The full festival lineup usual only drops around mid-April: look out for my Top 10 gallery on Monday of the film's we're most eagerly hoping will be there. In the meantime, however, the festival unveiled this year's official festival poster -- and it's the most gorgeous one in many a year.
I can think of no more perfect visual metaphor for Chris O'Dowd's booming career these days than his own appearance at last year's Cannes Film Festival: walking the red carpet for the midnight premiere of Australian musical comedy “The Sapphires,” the 6'3'' Irish comedian looked every inch the Hollywood star in a sleekly tailored tux, his unruly mop even combed tidily into place, conforming to the code of an A-list world in which, only a few years ago, he would have been a distinct outsider. Well, almost conforming. Keen-eyed sartorialists would have spotted a flash of yellow just above his polished dress shoes: a dashing pair of bumblebee-striped socks.
O'Dowd's funky choice of hosiery seems indicative of a career in which his unlikely ascent to the top has come very much on his own terms. From modest beginnings in Irish television to his breakout role in popular UK sitcom “The I.T. Crowd” to his star-making big-screen turn as Kristen Wiig's love interest in “Bridesmaids” and beyond, the personable, handsome-but-not-Hollywood-handsome actor has attained crossover success with compromising his image, his persona or even his endearing Irish brogue.
UPDATE: As you may have heard by now, Jude Law -- himself a recent addition to the cast -- has now followed Ramsay to the exit, having signed on to work with her and not another director. After Michael Fassbender, he's the second major star to abandon the project in the last week. "Jane" may have a gun, but she can't catch a break.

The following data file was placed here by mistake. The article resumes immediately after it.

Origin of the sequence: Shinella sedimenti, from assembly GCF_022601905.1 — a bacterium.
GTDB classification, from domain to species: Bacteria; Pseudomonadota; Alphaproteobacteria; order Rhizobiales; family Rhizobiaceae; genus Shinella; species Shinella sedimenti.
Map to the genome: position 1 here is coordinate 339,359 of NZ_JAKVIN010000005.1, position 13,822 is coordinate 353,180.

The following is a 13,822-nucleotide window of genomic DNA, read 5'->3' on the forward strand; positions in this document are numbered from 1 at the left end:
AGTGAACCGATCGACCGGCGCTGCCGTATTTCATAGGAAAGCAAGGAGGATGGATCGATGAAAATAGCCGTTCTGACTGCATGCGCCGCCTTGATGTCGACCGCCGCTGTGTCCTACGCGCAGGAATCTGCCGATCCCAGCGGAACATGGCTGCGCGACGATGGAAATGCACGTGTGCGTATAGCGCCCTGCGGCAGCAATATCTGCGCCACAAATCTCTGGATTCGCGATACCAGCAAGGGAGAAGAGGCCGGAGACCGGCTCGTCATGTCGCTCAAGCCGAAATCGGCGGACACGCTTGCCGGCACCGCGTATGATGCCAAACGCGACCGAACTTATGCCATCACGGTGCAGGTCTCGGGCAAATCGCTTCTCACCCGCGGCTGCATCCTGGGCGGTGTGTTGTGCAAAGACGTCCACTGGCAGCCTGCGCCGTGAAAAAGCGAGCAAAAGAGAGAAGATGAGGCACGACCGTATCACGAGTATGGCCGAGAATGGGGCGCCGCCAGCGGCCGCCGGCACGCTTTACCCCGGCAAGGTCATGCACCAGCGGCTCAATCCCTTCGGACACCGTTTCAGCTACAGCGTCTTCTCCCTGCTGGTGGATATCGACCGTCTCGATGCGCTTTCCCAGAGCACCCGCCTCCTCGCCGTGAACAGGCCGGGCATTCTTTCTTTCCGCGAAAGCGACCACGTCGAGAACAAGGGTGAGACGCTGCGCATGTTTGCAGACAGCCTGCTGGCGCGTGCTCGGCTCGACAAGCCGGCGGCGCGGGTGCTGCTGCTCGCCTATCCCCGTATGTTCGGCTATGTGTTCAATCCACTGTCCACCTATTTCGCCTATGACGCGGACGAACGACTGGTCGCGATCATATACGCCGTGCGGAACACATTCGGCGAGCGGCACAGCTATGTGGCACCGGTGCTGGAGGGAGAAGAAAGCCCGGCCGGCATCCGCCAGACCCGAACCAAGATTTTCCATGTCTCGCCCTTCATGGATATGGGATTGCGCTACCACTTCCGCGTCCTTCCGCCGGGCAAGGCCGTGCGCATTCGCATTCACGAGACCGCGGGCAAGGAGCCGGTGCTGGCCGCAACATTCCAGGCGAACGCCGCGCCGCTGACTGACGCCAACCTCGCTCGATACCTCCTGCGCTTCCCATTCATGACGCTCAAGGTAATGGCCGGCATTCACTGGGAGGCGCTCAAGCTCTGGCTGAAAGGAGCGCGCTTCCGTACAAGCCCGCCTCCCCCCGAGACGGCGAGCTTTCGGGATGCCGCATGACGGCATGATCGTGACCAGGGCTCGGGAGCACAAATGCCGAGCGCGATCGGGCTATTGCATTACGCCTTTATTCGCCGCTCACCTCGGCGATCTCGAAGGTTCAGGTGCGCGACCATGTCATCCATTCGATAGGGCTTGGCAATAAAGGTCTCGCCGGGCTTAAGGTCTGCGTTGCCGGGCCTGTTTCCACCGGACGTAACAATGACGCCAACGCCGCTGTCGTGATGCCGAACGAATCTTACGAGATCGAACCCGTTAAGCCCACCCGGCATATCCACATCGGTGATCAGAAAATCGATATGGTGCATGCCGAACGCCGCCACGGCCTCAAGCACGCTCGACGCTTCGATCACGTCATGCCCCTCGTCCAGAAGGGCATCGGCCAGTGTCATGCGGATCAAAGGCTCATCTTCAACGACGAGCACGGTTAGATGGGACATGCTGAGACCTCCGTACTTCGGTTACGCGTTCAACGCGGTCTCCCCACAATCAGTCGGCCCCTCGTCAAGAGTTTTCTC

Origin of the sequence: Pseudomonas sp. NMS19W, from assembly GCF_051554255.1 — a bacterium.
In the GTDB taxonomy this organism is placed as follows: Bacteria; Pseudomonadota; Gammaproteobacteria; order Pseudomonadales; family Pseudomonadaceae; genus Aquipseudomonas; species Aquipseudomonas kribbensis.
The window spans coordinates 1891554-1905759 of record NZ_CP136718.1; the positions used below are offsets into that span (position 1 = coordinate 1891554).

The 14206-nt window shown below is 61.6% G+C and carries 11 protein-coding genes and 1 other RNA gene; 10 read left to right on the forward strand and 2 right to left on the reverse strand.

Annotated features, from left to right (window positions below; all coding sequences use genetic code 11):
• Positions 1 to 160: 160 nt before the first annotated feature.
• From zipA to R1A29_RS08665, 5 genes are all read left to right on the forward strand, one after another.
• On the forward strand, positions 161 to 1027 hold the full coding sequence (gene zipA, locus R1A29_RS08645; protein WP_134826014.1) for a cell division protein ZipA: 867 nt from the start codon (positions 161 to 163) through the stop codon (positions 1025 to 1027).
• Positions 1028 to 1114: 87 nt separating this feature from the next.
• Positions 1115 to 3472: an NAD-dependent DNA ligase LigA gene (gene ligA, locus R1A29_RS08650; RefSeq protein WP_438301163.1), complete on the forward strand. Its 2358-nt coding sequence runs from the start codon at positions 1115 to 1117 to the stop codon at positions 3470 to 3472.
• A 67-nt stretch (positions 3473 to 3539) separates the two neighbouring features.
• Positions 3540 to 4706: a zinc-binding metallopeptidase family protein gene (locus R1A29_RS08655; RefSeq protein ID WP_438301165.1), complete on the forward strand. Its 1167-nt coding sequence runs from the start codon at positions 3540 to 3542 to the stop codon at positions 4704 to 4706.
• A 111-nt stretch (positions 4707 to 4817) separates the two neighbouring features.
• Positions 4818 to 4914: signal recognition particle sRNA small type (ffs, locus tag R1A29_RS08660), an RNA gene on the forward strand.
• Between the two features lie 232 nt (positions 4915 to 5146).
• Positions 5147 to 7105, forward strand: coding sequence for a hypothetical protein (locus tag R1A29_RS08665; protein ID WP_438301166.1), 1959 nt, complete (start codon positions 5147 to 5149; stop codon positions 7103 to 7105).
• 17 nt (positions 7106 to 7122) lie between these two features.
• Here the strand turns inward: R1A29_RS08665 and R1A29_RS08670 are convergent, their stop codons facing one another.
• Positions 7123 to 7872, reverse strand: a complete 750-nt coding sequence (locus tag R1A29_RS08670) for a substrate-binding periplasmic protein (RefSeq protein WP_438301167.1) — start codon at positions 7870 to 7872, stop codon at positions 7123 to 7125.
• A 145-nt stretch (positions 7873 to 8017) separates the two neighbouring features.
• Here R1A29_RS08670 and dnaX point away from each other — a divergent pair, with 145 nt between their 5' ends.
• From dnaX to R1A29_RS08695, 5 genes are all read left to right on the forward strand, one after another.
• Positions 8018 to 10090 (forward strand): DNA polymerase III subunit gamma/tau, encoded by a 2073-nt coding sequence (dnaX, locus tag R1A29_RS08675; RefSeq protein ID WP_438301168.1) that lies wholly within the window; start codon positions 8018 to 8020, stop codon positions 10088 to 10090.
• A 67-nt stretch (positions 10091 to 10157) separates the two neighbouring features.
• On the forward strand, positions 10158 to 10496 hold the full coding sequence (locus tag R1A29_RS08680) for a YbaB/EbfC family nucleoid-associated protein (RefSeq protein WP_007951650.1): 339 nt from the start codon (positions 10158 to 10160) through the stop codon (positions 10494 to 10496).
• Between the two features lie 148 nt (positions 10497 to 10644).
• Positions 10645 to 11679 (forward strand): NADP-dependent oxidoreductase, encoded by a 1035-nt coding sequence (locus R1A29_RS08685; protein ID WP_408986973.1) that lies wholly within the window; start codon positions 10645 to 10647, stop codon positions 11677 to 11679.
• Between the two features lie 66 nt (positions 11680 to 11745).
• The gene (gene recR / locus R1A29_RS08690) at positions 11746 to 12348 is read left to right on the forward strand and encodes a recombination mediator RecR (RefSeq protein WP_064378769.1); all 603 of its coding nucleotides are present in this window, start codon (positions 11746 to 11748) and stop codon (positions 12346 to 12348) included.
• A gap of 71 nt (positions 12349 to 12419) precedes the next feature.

PREVIOUSLY: Okay, so "Jane" is no longer a calamity. One day after gifted Scottish director Lynne Ramsay shockingly pulled out of Natalie Portman-starring Western "Jane Got a Gun" on the very first day of shooting, her replacement has already been drafted: Gavin O'Connor, the sturdy multi-hyphenate whose films include "Tumbleweeds," "Pride and Glory" and, most recently, "Warrior." With O'Connor on board, shooting will get under way tomorrow. No time to waste.
We don't normally cover small-screen fare here at In Contention, but when the show in question is the creation of Christopher Guest, exceptions should be made. Guest, whose irreverent brand of mock-doc comedy includes such films as "This is Spinal Tap" and "Best in Show," is by no means a newcomer to TV -- among many other achievements, he was on the "Saturday Night Live" team way back when, and recently directed a failed pilot for a US spin on Britain's cult political satire "The Thick of It."
Chalk this up as some instantly legendary Hollywood news. Lynne Ramsay has no-showed Natalie Portman western "Jane Got a Gun" on day one of shooting out in Santa Fe, New Mexico. As Mike Fleming writes in his exclusive report, directors leaving production is hardly unheard of, but not showing up on the very first day is a bit, uh, unique.
Okay, it's insane enough to be thinking of this year's potential Oscar contenders, but here's one gourmet prospect to chalk up for next year. Though still in pre-production, Mike Leigh's long-fostered passion project, a currently untitled biopic of eminent British painter J.M.W. Turner, has been acquired by Sony Pictures Classics. (If my headline had you thinking he'd remade "What's Love Got To Do With It," I'll presume you're unfamiliar with Leigh's work.)